Big thanks to the participants for active participation!


Notes from the Seminar

“Blockchain Experiment Starting: Can local currency become new strength of Helsinki?

There is air of plain mysticism around the banking sector and the monetary reasoning around. Come money and finances to the discussion, add complexity and grievance to the max, right? Despite the complexity, encouraged by the late developments around Europe and Asia a September seminar explored the power of local, community and complementary currencies capacity to bring growth and prosperity to Helsinki.

A fine selection of thinkers, doers and influencers gathered in Valtimo, State officials designated group working space in 7.9.2017. There, just behind the Bank of Finland building, in the center of Helsinki, a day-long seminar took place under the headline “Blockchain Experiment Starting: Can local currency become new strength of Helsinki? The event was organized by Valucraft coop in collaboration with Ministry of Finance and Prime Minister’s Office, supported by Helsinki Institute for Information Technology, HIIT.

Continue reading “Notes from the Seminar”

In a new found abundance… everyone can make money.

Teaser of the event from week ago!

Here is clip of the talks held in the seminar morning.

They are both in Finnish and in English and therefore we (soon) will provide a transcript of the Finnish clips in the comments below.

You can also find the whole seminar:

or jump directly to part you are interested in:

Hogwarts paying taxes?

Last week we visited Finnish tax administration headquarters, for the first time. We had been planning such a meeting for a couple of months, but nothing concrete had happened until one day I noticed that one of their analysts, Ville, had peeked at me in LinkedIn, leading to us inviting ourselves there.  I was overwhelmed.  In addition to the handful people physically present, Ville had managed to lure half a dozen people to attend virtually.  Perhaps I was naïve in my expectation, but it really appears that the government officials in Finland are very keen to better understand 0jpeg0cryptocurrencies and community currencies, the tax office being no exception. Or, perhaps working at the tax office can be compared to Azkaban.  In any case, a senior officer there described himself (twice) as a dementor, apparently as he must every now and then remind people that in Finland the taxes are collected according to the pertaining law.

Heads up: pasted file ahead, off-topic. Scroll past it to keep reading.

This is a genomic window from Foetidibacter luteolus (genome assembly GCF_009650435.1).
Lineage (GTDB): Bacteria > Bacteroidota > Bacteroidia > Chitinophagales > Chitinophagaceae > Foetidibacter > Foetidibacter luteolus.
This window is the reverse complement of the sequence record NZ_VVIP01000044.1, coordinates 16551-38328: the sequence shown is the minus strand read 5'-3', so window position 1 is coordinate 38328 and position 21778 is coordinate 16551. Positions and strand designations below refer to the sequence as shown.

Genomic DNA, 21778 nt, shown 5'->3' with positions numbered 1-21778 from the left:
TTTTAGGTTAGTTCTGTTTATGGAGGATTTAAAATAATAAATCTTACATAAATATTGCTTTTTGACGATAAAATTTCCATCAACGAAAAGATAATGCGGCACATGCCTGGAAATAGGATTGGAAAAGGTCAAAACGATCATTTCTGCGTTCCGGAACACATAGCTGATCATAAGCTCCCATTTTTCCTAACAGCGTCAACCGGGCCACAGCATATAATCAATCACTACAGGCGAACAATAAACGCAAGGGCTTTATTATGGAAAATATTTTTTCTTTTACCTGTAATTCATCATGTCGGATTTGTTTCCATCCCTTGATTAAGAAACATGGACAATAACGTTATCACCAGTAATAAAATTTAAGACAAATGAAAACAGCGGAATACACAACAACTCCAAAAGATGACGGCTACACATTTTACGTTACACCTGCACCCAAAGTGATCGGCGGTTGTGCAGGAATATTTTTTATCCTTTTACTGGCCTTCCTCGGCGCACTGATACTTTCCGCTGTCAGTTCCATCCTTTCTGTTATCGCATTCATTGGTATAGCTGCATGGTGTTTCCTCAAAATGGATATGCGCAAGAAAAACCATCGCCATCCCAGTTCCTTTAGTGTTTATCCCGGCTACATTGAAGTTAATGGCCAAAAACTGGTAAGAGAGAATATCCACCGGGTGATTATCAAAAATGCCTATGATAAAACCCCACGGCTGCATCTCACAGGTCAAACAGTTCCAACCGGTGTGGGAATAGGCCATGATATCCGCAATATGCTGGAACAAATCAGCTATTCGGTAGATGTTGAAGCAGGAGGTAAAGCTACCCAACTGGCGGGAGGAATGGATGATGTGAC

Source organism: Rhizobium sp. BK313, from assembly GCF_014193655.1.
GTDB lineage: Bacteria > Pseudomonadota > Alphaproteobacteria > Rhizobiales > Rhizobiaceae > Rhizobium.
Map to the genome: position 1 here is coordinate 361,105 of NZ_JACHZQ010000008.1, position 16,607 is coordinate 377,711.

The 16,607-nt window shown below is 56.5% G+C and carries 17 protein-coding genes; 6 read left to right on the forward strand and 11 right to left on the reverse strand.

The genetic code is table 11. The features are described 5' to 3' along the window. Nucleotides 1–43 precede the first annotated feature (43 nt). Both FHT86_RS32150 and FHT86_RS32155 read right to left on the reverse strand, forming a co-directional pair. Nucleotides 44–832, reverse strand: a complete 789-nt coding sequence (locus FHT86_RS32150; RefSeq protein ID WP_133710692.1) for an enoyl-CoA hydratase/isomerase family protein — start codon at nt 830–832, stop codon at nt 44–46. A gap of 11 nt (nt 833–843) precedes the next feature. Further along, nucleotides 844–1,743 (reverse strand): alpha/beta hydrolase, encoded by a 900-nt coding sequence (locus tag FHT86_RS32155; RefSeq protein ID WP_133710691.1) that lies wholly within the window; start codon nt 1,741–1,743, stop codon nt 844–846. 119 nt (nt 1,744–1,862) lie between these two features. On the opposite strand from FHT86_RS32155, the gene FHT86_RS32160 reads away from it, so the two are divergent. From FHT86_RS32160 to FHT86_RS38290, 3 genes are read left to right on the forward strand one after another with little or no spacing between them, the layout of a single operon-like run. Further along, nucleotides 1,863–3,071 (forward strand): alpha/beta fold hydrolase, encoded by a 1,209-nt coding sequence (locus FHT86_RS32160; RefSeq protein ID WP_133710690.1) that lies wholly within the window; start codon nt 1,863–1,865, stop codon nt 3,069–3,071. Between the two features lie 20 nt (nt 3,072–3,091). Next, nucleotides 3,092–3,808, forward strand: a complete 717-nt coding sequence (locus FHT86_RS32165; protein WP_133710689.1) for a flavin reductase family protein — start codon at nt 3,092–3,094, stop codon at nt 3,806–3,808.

During our two hour meeting, we presented the ValueCraft idea, using the slides we had prepared at the Sitra Democracy hackathon.  We paused for over an hour on the slide where we had outlined our taxation proposal, i.e. that there would be an “experiment” during which the participating people would pay income (and maybe
69964e90017aebbd8fb5f49f6568211ef962b18e52261a953b36de320512da9ealso VAT) in the complementary currency for transactions they make in that.  That is, for example, if I consult Trustlines for eight hours and they pay for me 8 units in Trustline tokens (which of course do not exist yet), and I have to pay 25% of income tax on it, then I would need to pay two units of Trustline tokens to the tax office.  In practise, the experiment would be limited to something more local, such as the Helsinki Timebank tokens, which are called tovi.